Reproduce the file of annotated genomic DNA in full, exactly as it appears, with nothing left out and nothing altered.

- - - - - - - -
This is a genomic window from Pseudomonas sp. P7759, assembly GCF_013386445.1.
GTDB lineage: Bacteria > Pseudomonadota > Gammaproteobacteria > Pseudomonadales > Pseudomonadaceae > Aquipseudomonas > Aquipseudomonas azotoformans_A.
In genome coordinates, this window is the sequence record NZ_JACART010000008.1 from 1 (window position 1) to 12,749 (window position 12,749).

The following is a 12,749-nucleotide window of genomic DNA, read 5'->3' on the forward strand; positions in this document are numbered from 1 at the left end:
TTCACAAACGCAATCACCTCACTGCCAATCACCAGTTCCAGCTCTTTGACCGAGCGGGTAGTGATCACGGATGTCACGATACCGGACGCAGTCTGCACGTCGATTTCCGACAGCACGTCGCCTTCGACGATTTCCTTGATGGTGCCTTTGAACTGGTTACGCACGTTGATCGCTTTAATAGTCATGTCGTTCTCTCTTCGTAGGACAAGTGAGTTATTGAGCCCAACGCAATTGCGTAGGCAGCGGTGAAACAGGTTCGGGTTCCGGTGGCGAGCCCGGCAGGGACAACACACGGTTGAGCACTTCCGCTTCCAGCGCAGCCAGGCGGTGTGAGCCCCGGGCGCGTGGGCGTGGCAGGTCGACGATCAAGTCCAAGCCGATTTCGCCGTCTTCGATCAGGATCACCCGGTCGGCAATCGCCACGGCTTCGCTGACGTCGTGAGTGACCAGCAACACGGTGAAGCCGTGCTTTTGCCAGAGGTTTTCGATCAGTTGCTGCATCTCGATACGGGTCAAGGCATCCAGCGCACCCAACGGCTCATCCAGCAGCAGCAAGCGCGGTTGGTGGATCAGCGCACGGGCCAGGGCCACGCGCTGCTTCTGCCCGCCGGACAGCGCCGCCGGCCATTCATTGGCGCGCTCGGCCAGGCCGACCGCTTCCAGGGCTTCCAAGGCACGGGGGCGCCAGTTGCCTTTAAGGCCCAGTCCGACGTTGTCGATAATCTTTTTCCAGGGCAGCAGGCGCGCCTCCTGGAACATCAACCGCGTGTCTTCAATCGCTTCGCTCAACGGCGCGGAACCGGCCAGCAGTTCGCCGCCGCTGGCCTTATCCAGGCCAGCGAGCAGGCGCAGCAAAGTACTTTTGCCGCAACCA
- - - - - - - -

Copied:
This is a genomic window from Pseudomonas sp. P7759, assembly GCF_013386445.1.
GTDB lineage: Bacteria > Pseudomonadota > Gammaproteobacteria > Pseudomonadales > Pseudomonadaceae > Aquipseudomonas > Aquipseudomonas azotoformans_A.
In genome coordinates, this window is the sequence record NZ_JACART010000008.1 from 1 (window position 1) to 12,749 (window position 12,749).

The following is a 12,749-nucleotide window of genomic DNA, read 5'->3' on the forward strand; positions in this document are numbered from 1 at the left end:
TTCACAAACGCAATCACCTCACTGCCAATCACCAGTTCCAGCTCTTTGACCGAGCGGGTAGTGATCACGGATGTCACGATACCGGACGCAGTCTGCACGTCGATTTCCGACAGCACGTCGCCTTCGACGATTTCCTTGATGGTGCCTTTGAACTGGTTACGCACGTTGATCGCTTTAATAGTCATGTCGTTCTCTCTTCGTAGGACAAGTGAGTTATTGAGCCCAACGCAATTGCGTAGGCAGCGGTGAAACAGGTTCGGGTTCCGGTGGCGAGCCCGGCAGGGACAACACACGGTTGAGCACTTCCGCTTCCAGCGCAGCCAGGCGGTGTGAGCCCCGGGCGCGTGGGCGTGGCAGGTCGACGATCAAGTCCAAGCCGATTTCGCCGTCTTCGATCAGGATCACCCGGTCGGCAATCGCCACGGCTTCGCTGACGTCGTGAGTGACCAGCAACACGGTGAAGCCGTGCTTTTGCCAGAGGTTTTCGATCAGTTGCTGCATCTCGATACGGGTCAAGGCATCCAGCGCACCCAACGGCTCATCCAGCAGCAGCAAGCGCGGTTGGTGGATCAGCGCACGGGCCAGGGCCACGCGCTGCTTCTGCCCGCCGGACAGCGCCGCCGGCCATTCATTGGCGCGCTCGGCCAGGCCGACCGCTTCCAGGGCTTCCAAGGCACGGGGGCGCCAGTTGCCTTTAAGGCCCAGTCCGACGTTGTCGATAATCTTTTTCCAGGGCAGCAGGCGCGCCTCCTGGAACATCAACCGCGTGTCTTCAATCGCTTCGCTCAACGGCGCGGAACCGGCCAGCAGTTCGCCGCCGCTGGCCTTATCCAGGCCAGCGAGCAGGCGCAGCAAAGTACTTTTGCCGCAACCA